"One cannot choose not to participate and frustrate the normal course of business," Pohl told the defendants .
Pohl eventually had to bring Arabic interpreters into the courtroom who would translate over a speaker system to ensure that the defendants could understand the proceedings, given that they were not wearing their earphones.
Pohl noted that bin Attash was sitting in restraints at his chair. After a lengthy back and forth, his military attorney was finally able to provide Pohl with enough reassurance that he would behave in court, and Pohl finally ordered the restraints removed.
The proceedings also came to a halt when Binalshibh suddenly stood up to go into his daily prayers. The courtroom fell completely silent as he knelt and stood several times in Muslim prayer. Pohl later ordered two long breaks in the proceedings to accommodate their required prayer times.
The defendants' behavior was in stark contrast to their 2008 arraignment when the co- conspirators used the opportunity to talk to each other in court. That was apparently the first time they had seen each other since the start of their detentions.
During that arraignment Mohammed had boasted of planning the attacks and said he hoped the legal proceedings would lead to his becoming a martyr.
That case was dismissed in 2009 after President Obama suspended the military commissions process in preparation for closing the detention center at Guantanamo.
Lengthy Legal Proceeding
The arraignment is the start of what is expected to be a lengthy legal proceeding as Pohl agreed to a request by four of the five defense teams to begin the trial on May 5, 2013, a year from today. Al Hawsawi has until May 12 to decide whether he will agree to that date or choose to start the trial on Aug. 1, 2012, as prosecutors had originally requested.
Observing today's legal proceedings behind a glass window in the rear of the courtroom were six family members of victims killed in the 9/11 attacks as well as a small number of journalists.
The family members had been chosen by lottery among the 250 family members who had applied to watch the proceedings in person.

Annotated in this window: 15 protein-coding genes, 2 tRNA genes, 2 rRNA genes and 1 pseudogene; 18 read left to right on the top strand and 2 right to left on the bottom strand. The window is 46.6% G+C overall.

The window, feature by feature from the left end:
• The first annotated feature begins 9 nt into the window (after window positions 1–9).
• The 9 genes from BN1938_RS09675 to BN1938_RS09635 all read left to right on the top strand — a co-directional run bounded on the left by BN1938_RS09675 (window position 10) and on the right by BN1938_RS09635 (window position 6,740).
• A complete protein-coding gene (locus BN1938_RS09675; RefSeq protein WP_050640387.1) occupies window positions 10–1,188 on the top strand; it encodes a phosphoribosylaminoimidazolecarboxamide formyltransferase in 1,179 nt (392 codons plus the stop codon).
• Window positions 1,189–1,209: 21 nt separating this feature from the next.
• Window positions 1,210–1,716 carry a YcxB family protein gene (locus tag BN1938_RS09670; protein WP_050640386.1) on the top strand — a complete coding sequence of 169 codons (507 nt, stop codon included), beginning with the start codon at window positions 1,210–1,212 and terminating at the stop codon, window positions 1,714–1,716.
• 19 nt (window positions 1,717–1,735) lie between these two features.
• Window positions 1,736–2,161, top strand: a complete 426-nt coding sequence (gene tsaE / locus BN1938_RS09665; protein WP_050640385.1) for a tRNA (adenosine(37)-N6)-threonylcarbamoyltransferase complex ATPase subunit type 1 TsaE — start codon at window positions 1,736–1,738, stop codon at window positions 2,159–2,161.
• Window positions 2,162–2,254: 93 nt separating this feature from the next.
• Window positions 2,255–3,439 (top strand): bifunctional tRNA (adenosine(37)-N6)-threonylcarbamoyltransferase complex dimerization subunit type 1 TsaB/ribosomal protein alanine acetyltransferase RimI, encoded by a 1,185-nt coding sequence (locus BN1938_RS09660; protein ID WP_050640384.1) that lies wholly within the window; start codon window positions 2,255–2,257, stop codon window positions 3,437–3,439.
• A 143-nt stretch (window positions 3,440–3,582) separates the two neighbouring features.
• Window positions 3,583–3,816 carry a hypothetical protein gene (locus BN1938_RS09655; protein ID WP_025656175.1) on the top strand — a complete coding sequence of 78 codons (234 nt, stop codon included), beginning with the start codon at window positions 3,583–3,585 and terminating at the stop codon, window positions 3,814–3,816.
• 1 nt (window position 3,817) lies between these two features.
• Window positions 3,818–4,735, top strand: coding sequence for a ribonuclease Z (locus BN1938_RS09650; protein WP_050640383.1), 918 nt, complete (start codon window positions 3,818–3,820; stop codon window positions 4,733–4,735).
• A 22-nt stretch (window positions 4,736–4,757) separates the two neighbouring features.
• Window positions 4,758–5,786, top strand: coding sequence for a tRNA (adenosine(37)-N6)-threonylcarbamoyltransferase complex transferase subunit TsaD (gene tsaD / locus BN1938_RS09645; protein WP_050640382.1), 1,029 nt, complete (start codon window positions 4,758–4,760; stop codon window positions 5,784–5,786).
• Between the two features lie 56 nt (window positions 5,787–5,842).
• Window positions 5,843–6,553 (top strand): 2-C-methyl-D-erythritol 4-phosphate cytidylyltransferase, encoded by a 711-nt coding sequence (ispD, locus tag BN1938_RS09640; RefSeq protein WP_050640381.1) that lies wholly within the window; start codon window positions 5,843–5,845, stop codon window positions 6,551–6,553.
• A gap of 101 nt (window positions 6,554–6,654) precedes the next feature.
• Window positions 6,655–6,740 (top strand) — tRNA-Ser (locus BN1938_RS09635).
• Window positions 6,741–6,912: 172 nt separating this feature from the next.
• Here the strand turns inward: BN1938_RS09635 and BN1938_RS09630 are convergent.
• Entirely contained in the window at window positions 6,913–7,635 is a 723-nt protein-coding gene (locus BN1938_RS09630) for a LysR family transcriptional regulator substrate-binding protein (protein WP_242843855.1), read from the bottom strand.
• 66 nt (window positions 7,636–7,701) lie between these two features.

The Pentagon set up closed circuit viewing locations at various military bases along the East Coast for family members who could not attend in person.
The viewing locations were at Fort Hamilton, N.Y.; Fort Devens, Mass.; Fort Meade, Md.; and Joint Base Mcguire-Dix-Lakehurst in N.J. Attendance by family members at each location was sparse except for Fort Hamilton where an estimate 42 family members and first responders watched the arraignment.
A separate viewing location for journalists was set up at Fort Meade.
The five 9/11 plotters were all originally held in the CIA's secret prisons and were transferred to Guantanamo in September 2006.
During their CIA detentions they were subject to controversial "enhanced interrogation techniques." The revised military commission process restricts the use of testimony gathered from coerced confessions.
On Friday, Brig. Gen. Mark Martins, the chief prosecutor in the case, had told reporters "This is a system worthy of the nation's confidence."
The day ended with the lengthy reading of the 87 pages of murder charges against the defendants. The reading of the charges was requested by three of the defendants.
The next step in the case will be a hearing on June 12 when Pohl is expected to rule on motions filed by the defense teams.